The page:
My Road from Muhlenberg to Medical School

In my second year at the University of Colorado School of Medicine, I’m still benefiting from what I learned as an undergraduate.

By: Amanda Tompkins ’10  Tuesday, December 11, 2018 10:52 AM

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Amanda Tompkins '10 now attends the University of Colorado School of Medicine. Photo by Matthew Kaskavitch.

During my time at Muhlenberg as a psychology major, I was considering a career in ordained ministry in the Lutheran Church. I wasn’t completely sure whether that was the right path for me, so I spent a year in South Africa through the Young Adults in Global Mission program of the Evangelical Lutheran Church in America. That year of service taught me a great deal about vulnerability, community and human connection, and I felt more ready than ever to go into ordained ministry.

When I returned, it was a tumultuous time. A longtime ministry mentor was expressing doubts about his own calling, and I was feeling frustrated by my lack of ability to connect with strangers and with communities in which I’d previously felt comfortable. Suddenly, ordained ministry didn't feel right. People weren't vulnerable towards one another in North American culture—not in the way that I had experienced in South Africa.

I started working in a hospital as a patient transporter in my hometown of Stroudsburg, Pennsylvania. I discovered that people were more willing to connect when they were struggling with a new diagnosis, suffering or facing their own mortality. I loved setting people's minds at ease or just having simple, lighthearted conversations with them. It made me feel that connection that I had been seeking. I started thinking about going to nursing school or being involved in the healthcare field in some way, but in my small town, I was feeling like I needed to experience something more. So I went on a six-week, cross-country road trip with a friend, visiting national parks and cities where I might move. When I got to Denver, it just seemed like a good fit.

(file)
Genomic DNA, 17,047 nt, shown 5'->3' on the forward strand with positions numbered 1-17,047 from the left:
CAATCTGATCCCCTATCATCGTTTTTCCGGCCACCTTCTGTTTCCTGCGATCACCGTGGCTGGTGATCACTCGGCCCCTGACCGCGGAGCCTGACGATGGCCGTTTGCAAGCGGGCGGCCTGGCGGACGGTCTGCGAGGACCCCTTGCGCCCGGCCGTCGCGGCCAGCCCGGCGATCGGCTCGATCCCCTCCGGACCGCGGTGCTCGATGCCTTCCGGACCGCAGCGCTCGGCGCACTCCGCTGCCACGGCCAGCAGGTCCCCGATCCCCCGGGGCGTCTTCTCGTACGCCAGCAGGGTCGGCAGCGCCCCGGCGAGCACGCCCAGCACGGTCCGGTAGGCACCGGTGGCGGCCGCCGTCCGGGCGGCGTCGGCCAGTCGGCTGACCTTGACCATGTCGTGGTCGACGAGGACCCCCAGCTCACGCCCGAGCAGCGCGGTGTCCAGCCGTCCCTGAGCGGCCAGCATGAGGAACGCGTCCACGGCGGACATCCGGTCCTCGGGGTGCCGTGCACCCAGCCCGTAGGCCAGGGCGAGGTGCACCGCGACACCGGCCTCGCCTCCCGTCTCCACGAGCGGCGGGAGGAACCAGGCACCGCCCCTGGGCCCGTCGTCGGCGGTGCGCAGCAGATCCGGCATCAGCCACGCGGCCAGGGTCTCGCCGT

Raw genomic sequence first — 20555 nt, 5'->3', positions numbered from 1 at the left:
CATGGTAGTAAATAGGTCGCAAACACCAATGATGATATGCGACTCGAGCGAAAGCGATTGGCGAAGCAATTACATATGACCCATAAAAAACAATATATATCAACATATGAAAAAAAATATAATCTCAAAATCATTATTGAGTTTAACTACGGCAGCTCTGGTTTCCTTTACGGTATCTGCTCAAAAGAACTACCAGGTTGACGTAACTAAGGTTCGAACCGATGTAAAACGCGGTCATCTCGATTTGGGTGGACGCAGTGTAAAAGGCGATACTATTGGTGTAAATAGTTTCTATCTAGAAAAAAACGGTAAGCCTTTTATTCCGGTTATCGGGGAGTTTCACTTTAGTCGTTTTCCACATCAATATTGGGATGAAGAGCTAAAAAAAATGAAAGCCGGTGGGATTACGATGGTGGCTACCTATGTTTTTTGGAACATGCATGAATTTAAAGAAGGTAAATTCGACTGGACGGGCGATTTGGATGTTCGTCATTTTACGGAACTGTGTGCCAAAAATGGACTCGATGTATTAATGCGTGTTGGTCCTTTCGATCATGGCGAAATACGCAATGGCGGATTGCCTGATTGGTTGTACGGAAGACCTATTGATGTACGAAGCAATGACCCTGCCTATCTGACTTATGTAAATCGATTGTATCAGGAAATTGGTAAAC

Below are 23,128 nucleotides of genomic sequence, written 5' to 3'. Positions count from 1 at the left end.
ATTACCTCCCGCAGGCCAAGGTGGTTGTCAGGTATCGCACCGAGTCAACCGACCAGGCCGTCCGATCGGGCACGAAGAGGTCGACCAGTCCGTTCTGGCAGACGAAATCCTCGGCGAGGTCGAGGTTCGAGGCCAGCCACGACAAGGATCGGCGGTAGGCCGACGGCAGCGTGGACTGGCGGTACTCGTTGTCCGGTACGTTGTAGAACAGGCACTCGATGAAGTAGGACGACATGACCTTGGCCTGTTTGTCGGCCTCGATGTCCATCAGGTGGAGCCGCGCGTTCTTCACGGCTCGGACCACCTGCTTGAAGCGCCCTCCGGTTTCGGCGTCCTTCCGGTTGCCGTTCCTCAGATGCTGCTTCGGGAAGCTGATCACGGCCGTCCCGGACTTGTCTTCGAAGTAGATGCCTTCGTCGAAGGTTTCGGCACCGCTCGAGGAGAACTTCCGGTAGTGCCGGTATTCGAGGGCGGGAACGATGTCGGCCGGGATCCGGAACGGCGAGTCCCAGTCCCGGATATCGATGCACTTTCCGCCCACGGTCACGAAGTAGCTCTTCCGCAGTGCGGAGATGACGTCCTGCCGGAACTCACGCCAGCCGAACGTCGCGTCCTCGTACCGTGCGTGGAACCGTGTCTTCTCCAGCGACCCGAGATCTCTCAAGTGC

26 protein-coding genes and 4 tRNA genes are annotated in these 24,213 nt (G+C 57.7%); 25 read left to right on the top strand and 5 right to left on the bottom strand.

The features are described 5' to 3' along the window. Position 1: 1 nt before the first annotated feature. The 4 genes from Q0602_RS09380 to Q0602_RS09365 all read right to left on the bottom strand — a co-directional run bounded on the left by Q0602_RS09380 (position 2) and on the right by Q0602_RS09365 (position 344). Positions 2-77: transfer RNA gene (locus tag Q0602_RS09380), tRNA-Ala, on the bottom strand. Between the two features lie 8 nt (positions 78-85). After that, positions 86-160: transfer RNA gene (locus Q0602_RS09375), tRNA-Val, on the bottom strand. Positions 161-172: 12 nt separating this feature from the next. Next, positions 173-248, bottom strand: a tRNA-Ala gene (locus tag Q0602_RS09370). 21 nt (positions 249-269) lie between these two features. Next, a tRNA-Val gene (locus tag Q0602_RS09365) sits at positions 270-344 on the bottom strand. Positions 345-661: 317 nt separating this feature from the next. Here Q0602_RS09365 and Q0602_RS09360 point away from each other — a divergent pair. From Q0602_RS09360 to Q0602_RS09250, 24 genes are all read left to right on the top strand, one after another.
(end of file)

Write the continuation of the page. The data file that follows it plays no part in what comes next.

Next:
I moved in the fall of 2012, got my nurse aide certification, worked in home healthcare for about six months and then got a job in the emergency room at a Denver hospital. They paid for most of my prereqs for school while I worked full time. While there, I also earned my EMT certification to become more involved in the care of patients. Over time, I realized nursing would be an incredibly frustrating profession for my personality: Even the most brilliant nurses in our department were often at the mercy of a provider's decision-making. So, I decided to pursue medical school.

I am now in my second year at the University of Colorado School of Medicine. I'm a student representative to the Association of American Medical Colleges, on our student council and trying to keep perspective on why I'm working so hard on the lectures and exams right now: so I can really thrive in clinical rotations and as a future physician.

Recently, we have been learning about psychiatric illness and the interface of psychiatry with neurology. It's been very interesting, and I have had many flashbacks to my Abnormal Psychology class with Psychology Professor Alan Tjeltveit (must have been in 2007!) when we first talked about tardive dyskinesia, psychosis and so on. I can't believe how much of what he taught is still so clear and fresh in my mind. He and the other faculty in Muhlenberg’s Psychology Department had a profound and meaningful impact on my life, and the lessons they taught still stick with me to this day.

I know that without the foundational liberal arts education I received at Muhlenberg, I would not be where I am today. Muhlenberg's faculty taught me the value of thinking critically, keeping an open mind to the thoughts and perspective of others and learning to see a problem from multiple angles for creative problem solving. Without the academic challenge and faculty's confidence in my talents and abilities, I know I wouldn't have started out on this journey that has led me to what I consider to be my true calling: medicine.